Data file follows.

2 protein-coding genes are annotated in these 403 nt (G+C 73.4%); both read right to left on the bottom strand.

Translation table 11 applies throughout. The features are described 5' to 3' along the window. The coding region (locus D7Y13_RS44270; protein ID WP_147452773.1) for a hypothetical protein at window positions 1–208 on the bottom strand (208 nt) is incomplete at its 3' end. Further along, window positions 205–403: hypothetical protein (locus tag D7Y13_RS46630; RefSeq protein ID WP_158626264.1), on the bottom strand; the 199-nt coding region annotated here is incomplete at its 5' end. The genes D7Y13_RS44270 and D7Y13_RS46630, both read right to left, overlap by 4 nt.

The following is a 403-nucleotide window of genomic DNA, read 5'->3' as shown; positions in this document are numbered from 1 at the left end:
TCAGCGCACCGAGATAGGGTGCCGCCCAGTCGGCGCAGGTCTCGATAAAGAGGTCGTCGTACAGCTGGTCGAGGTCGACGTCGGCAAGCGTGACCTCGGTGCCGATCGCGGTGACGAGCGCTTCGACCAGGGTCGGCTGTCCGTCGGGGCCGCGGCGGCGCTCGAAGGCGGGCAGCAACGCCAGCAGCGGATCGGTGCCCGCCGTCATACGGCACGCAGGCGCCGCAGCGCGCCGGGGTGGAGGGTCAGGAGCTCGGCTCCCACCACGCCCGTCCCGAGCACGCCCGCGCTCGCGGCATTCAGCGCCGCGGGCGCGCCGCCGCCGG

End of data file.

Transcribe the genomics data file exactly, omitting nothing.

2 protein-coding genes are annotated in these 403 nt (G+C 73.4%); both read right to left on the bottom strand.

Translation table 11 applies throughout. The features are described 5' to 3' along the window. The coding region (locus D7Y13_RS44270; protein ID WP_147452773.1) for a hypothetical protein at window positions 1–208 on the bottom strand (208 nt) is incomplete at its 3' end. Further along, window positions 205–403: hypothetical protein (locus tag D7Y13_RS46630; RefSeq protein ID WP_158626264.1), on the bottom strand; the 199-nt coding region annotated here is incomplete at its 5' end. The genes D7Y13_RS44270 and D7Y13_RS46630, both read right to left, overlap by 4 nt.

The following is a 403-nucleotide window of genomic DNA, read 5'->3' as shown; positions in this document are numbered from 1 at the left end:
TCAGCGCACCGAGATAGGGTGCCGCCCAGTCGGCGCAGGTCTCGATAAAGAGGTCGTCGTACAGCTGGTCGAGGTCGACGTCGGCAAGCGTGACCTCGGTGCCGATCGCGGTGACGAGCGCTTCGACCAGGGTCGGCTGTCCGTCGGGGCCGCGGCGGCGCTCGAAGGCGGGCAGCAACGCCAGCAGCGGATCGGTGCCCGCCGTCATACGGCACGCAGGCGCCGCAGCGCGCCGGGGTGGAGGGTCAGGAGCTCGGCTCCCACCACGCCCGTCCCGAGCACGCCCGCGCTCGCGGCATTCAGCGCCGCGGGCGCGCCGCCGCCGG